Dr. James Andrews is scheduled to perform surgery Tuesday to repair the injury. Detroit has not announced a timetable for Martinez's return.
General manager Dave Dombrowski said the injury hasn't altered Detroit's approach to the offseason -- not yet, at least.
"There are no changes in our plans at this time," Dombrowski said in an email. "We will evaluate that after his surgery."
Martinez will make $14 million this season after signing a four-year, $68 million contract in the offseason with the Tigers.
The 36-year-old, switch-hitting designated hitter batted .335 with 32 home runs and 103 RBIs in 2014 in helping Detroit to its fourth straight American League Central title. He finished second to Los Angeles Angels phenom Mike Trout in the AL MVP voting.
This is the second time Martinez has suffered a serious offseason knee injury as a Tiger. In 2012, he tore his left ACL in offseason conditioning and missed that entire season. Besides having surgery to repair that injury, he also underwent a microfracture procedure on the same knee earlier that year.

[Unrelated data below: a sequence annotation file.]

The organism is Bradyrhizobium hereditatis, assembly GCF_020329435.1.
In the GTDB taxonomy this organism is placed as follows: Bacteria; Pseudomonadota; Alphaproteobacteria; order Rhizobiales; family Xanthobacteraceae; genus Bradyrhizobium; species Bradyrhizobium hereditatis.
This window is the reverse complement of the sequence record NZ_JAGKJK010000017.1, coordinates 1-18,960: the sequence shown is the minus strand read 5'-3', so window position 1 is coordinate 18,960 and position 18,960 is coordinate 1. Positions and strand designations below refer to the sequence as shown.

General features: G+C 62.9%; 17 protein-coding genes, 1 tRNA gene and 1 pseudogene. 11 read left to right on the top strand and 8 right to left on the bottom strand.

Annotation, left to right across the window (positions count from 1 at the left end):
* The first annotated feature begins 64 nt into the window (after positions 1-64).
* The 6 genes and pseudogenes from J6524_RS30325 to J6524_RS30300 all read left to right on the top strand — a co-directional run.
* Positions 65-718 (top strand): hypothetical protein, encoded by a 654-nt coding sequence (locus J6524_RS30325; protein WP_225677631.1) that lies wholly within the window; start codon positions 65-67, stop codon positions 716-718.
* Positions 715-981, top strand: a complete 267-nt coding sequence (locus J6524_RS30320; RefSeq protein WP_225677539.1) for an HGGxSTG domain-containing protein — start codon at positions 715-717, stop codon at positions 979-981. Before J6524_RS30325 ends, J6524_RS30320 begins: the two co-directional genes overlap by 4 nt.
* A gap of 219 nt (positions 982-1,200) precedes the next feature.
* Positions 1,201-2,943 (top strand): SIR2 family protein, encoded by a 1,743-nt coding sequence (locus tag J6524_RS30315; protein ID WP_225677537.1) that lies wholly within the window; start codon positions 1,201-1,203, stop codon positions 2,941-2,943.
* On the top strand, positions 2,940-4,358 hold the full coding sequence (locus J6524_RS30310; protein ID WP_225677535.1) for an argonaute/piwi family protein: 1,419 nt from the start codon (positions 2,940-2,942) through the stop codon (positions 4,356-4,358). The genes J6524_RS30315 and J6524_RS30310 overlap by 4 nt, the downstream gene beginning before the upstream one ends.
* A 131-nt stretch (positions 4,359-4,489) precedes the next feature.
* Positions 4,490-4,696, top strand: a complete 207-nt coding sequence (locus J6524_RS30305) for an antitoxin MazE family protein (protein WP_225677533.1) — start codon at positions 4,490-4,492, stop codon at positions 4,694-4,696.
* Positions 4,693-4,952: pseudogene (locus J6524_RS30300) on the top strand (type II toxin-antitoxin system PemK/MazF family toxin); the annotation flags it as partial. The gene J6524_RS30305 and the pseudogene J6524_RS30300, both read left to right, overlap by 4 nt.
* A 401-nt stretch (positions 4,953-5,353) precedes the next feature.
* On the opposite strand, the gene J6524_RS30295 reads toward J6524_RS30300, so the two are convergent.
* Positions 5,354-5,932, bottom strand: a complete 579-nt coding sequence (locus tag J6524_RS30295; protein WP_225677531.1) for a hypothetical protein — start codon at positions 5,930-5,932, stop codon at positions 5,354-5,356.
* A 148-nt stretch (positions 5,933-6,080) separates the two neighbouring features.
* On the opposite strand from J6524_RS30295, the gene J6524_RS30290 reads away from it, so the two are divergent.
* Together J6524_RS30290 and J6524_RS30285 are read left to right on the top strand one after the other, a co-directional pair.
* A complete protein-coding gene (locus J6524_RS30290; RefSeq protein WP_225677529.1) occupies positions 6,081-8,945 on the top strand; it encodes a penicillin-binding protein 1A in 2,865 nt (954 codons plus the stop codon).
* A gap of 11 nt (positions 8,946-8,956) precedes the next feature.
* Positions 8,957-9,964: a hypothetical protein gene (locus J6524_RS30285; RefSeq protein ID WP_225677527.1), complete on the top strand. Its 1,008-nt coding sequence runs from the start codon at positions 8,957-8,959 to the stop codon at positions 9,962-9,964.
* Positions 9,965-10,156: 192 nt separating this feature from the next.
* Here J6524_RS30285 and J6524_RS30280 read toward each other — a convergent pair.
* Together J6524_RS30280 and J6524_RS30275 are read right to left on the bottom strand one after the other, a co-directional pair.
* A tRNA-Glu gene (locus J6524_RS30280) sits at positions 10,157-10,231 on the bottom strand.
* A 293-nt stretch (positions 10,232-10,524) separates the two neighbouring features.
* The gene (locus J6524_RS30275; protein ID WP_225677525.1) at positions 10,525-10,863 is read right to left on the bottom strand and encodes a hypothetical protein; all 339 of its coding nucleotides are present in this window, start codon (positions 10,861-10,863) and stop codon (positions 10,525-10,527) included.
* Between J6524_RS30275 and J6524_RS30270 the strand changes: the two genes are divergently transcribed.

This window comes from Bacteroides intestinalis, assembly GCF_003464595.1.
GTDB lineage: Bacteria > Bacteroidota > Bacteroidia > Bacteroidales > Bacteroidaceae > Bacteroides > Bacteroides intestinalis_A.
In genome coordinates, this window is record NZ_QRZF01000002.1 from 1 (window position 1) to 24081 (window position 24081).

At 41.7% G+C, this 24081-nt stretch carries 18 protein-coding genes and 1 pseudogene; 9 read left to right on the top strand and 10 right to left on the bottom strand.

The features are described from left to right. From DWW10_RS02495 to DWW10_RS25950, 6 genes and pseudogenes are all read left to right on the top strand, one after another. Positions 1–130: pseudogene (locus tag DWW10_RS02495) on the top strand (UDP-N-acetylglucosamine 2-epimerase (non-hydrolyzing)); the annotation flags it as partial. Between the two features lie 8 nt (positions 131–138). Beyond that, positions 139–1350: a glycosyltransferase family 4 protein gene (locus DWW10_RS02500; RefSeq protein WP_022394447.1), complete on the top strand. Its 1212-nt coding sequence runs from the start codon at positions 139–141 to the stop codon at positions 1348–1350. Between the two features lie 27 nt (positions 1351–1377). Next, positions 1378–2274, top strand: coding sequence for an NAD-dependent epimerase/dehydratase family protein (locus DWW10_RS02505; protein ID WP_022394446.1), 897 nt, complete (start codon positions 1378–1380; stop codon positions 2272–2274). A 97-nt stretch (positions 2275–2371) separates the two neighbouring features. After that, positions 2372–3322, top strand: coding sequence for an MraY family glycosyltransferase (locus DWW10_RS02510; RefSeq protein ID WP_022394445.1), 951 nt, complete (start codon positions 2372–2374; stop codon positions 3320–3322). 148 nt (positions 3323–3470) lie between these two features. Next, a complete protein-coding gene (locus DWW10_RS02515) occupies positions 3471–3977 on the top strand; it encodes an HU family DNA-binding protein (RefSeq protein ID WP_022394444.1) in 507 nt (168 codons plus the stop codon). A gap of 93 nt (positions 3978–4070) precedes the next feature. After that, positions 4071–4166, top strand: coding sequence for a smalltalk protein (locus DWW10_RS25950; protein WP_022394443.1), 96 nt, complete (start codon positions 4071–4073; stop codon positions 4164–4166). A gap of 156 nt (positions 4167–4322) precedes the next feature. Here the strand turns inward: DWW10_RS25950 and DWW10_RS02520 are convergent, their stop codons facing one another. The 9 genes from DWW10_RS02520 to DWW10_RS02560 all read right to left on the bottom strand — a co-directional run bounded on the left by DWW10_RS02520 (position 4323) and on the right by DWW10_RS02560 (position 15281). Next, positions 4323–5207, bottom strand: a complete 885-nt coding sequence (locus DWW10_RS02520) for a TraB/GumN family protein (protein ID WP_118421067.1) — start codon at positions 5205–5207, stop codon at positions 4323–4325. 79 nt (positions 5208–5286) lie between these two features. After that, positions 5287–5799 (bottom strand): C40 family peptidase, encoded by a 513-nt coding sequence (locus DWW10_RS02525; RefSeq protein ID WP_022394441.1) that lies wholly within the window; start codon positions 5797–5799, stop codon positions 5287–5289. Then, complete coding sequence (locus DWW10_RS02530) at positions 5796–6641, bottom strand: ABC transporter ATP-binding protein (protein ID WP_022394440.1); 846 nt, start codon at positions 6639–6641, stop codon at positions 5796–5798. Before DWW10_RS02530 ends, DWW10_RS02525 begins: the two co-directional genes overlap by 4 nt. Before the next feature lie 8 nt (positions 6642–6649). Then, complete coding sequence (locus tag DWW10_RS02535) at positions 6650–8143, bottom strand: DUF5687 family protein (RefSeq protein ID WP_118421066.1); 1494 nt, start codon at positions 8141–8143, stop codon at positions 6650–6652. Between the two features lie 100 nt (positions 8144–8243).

"It's not the same injury, but I'm still holding my breath," manager Brad Ausmus said.
When Martinez was injured in 2012, the Tigers responded by signing Prince Fielder to a nine-year, $214 million contract that Jan. 26. This injury occurred even later in the offseason, and there aren't any major power-hitting options left on the free-agent market.
Even if this injury turns out to be less severe, it's a jolt to a team whose spot atop the division is looking increasingly precarious. Max Scherzer, the 2013 AL Cy Young Award winner, left as a free agent to sign with Washington, and slugger Miguel Cabrera is coming off right ankle surgery.
Detroit made one big trade this offseason in an attempt to add power, dealing right-hander Rick Porcello to Boston for Yoenis Cespedes. The Tigers also are hoping for another strong season from outfielder J.D. Martinez, who hit 23 homers in 123 games last year.
The Associated Press contributed to this report.
Another Knee Injury For Victor Martinez
ESPN baseball Insider Jim Bowden discusses Victor Martinez's torn meniscus.